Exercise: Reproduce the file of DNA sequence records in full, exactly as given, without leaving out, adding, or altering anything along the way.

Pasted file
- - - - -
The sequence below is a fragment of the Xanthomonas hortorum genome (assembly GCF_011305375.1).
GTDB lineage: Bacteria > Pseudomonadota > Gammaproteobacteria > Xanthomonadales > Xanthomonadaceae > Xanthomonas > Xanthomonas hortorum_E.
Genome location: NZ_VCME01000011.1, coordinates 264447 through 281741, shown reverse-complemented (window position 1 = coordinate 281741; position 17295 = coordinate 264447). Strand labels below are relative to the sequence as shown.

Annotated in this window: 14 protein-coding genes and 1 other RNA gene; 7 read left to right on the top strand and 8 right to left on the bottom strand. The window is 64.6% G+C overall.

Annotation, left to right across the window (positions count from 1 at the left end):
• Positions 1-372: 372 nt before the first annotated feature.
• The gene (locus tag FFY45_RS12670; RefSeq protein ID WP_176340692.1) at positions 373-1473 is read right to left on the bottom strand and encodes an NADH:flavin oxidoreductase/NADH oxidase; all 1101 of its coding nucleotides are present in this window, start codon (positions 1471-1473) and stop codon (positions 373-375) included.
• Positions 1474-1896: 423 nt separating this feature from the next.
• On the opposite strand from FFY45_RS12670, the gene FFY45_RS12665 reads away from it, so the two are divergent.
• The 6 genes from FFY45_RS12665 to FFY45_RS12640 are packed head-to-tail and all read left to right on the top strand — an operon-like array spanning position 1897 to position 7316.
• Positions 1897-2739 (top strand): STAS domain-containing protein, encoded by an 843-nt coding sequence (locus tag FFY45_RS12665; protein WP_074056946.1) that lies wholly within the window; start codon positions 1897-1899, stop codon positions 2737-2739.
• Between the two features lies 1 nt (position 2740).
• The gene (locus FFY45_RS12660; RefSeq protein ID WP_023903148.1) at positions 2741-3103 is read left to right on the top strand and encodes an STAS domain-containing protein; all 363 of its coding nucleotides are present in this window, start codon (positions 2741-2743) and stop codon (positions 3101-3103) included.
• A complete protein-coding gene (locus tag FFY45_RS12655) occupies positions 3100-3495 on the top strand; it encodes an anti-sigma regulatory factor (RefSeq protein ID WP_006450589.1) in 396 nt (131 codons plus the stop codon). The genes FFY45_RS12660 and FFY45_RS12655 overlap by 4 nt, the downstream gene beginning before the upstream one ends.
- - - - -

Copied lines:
The sequence below is a fragment of the Xanthomonas hortorum genome (assembly GCF_011305375.1).
GTDB lineage: Bacteria > Pseudomonadota > Gammaproteobacteria > Xanthomonadales > Xanthomonadaceae > Xanthomonas > Xanthomonas hortorum_E.
Genome location: NZ_VCME01000011.1, coordinates 264447 through 281741, shown reverse-complemented (window position 1 = coordinate 281741; position 17295 = coordinate 264447). Strand labels below are relative to the sequence as shown.

Annotated in this window: 14 protein-coding genes and 1 other RNA gene; 7 read left to right on the top strand and 8 right to left on the bottom strand. The window is 64.6% G+C overall.

Annotation, left to right across the window (positions count from 1 at the left end):
• Positions 1-372: 372 nt before the first annotated feature.
• The gene (locus tag FFY45_RS12670; RefSeq protein ID WP_176340692.1) at positions 373-1473 is read right to left on the bottom strand and encodes an NADH:flavin oxidoreductase/NADH oxidase; all 1101 of its coding nucleotides are present in this window, start codon (positions 1471-1473) and stop codon (positions 373-375) included.
• Positions 1474-1896: 423 nt separating this feature from the next.
• On the opposite strand from FFY45_RS12670, the gene FFY45_RS12665 reads away from it, so the two are divergent.
• The 6 genes from FFY45_RS12665 to FFY45_RS12640 are packed head-to-tail and all read left to right on the top strand — an operon-like array spanning position 1897 to position 7316.
• Positions 1897-2739 (top strand): STAS domain-containing protein, encoded by an 843-nt coding sequence (locus tag FFY45_RS12665; protein WP_074056946.1) that lies wholly within the window; start codon positions 1897-1899, stop codon positions 2737-2739.
• Between the two features lies 1 nt (position 2740).
• The gene (locus FFY45_RS12660; RefSeq protein ID WP_023903148.1) at positions 2741-3103 is read left to right on the top strand and encodes an STAS domain-containing protein; all 363 of its coding nucleotides are present in this window, start codon (positions 2741-2743) and stop codon (positions 3101-3103) included.
• A complete protein-coding gene (locus tag FFY45_RS12655) occupies positions 3100-3495 on the top strand; it encodes an anti-sigma regulatory factor (RefSeq protein ID WP_006450589.1) in 396 nt (131 codons plus the stop codon). The genes FFY45_RS12660 and FFY45_RS12655 overlap by 4 nt, the downstream gene beginning before the upstream one ends.